Volunteers Training for Polio Vaccination Campaign
INDONESIA POLIO CASES INCREASE AS VOLUNTEERS BEGIN TRAINING FOR NEW VACCINATION CAMPAIGN – UN
New York, May 6 2005 3:00PM
Hit by a re-emergence of polio cases after a decade of having none, Indonesia today ended the first phase of an emergency vaccination campaign in the worst-hit area around Jakarta, the capital, and, together with United Nations agencies, prepared for a second, larger campaign at the end of the month.
A UN Children's Fund (UNICEF) spokesperson said Indonesia now had five confirmed cases, up from two earlier in the week, and another nine suspected cases were being investigated.
The second phase of the vaccination campaign, starting on 31 May and supported by UNICEF, the UN World Health Organization (WHO), the United States Centres for Disease Control and Prevention, and the business association Rotary International will help the Indonesian Ministry of Health with a $4 million campaign to cover 5.2 million children in Jakarta and the rest of western Java.
Australia said it would contribute $779,000 to the campaign.
To get the second phase underway, UNICEF said, 40,000 volunteers would be trained to go house to house throughout West Java province to register children and then vaccinate them. Meanwhile, in face-to-face mobilization, campaigners would advise people of the reasons why the children urgently needed to be vaccinated.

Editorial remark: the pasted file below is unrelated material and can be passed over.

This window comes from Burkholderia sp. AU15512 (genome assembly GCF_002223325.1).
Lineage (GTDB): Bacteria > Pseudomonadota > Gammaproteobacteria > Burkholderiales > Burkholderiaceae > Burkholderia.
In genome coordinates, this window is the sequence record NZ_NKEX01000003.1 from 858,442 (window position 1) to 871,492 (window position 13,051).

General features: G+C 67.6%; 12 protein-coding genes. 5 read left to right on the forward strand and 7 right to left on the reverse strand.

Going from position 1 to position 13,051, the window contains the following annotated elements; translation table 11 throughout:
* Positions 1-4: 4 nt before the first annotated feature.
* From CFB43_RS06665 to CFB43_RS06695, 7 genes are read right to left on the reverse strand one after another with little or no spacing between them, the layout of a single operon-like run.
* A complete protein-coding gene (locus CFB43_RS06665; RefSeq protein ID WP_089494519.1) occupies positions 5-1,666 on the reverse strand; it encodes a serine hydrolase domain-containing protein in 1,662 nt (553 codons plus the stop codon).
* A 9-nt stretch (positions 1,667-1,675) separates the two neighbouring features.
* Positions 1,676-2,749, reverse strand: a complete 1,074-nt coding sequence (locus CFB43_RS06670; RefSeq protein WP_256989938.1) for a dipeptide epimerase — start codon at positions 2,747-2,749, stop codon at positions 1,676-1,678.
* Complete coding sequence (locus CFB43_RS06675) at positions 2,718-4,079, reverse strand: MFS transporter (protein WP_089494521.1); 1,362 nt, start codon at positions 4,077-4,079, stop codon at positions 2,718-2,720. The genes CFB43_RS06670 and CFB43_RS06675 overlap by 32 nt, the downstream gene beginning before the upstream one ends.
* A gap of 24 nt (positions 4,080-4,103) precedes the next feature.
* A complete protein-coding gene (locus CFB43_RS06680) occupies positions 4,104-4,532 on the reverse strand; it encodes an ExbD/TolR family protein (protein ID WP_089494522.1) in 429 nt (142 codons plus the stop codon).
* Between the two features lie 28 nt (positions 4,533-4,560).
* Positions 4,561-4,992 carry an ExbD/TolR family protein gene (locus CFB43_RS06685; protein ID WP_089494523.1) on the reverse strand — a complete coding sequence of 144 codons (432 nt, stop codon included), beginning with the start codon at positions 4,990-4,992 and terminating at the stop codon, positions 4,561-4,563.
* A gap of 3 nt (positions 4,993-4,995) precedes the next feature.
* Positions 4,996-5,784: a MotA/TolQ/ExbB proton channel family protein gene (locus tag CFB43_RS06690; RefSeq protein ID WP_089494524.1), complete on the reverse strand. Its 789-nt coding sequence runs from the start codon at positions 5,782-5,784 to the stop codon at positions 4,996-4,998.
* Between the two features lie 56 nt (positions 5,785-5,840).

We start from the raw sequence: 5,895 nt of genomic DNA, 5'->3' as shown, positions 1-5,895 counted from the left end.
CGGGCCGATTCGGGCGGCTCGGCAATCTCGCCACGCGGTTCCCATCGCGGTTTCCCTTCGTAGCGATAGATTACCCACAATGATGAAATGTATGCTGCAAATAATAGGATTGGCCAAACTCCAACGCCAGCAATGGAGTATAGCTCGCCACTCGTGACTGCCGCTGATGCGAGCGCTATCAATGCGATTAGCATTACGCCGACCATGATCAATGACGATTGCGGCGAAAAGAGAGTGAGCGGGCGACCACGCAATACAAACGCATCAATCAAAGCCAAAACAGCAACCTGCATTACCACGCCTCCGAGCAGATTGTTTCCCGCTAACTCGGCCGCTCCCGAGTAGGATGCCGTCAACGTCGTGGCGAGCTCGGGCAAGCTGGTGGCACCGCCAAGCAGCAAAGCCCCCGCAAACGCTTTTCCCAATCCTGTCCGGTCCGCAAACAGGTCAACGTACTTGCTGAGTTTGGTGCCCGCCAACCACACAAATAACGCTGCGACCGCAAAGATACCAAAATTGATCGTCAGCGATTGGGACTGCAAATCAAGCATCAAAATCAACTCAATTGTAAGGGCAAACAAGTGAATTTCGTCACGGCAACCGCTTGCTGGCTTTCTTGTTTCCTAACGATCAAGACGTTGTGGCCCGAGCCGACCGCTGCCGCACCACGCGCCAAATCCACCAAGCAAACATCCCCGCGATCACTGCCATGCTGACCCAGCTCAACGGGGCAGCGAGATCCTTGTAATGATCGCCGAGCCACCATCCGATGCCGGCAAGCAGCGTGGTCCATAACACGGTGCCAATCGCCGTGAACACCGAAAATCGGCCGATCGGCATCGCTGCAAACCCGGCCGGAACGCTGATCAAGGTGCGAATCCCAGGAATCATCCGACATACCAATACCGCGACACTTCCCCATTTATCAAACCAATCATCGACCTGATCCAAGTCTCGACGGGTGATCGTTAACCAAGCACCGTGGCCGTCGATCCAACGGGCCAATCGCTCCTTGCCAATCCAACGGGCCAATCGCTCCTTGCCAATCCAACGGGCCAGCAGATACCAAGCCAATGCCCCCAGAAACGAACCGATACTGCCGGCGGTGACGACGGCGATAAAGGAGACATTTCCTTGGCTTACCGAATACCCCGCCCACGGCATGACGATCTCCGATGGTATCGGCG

The Government has said vaccination coverage against polio is around 90 per cent generally, but is lower in pockets. WHO and UNICEF estimate, however, that Indonesia's routine immunization coverage against childhood diseases, including polio, is about 70 per cent.
Despite the world's largest known public health offensive against polio, the number of cases worldwide rose to 1,267 last year from 784 in 2003, with some countries being re-infected by a wild poliovirus travelling from Nigeria through the Middle East.
During a stand-off over the quality of the inoculation, predominantly Muslim northern Nigerians suspended the vaccination of children against polio in mid-2003. Their leaders cited the unauthorized use in the area of a Western experimental drug to combat a meningitis outbreak. Eleven children who took the drug died.
WHO subsequently put that drug on its alert list, citing the negative results of studies done in Europe and the United States.
According to UN Special Adviser on Africa Ibrahim Gambari, northern Nigeria agreed to resume polio inoculations using a vaccine made in Indonesia, the world's largest Muslim nation. The paralytic disease was already spreading, however.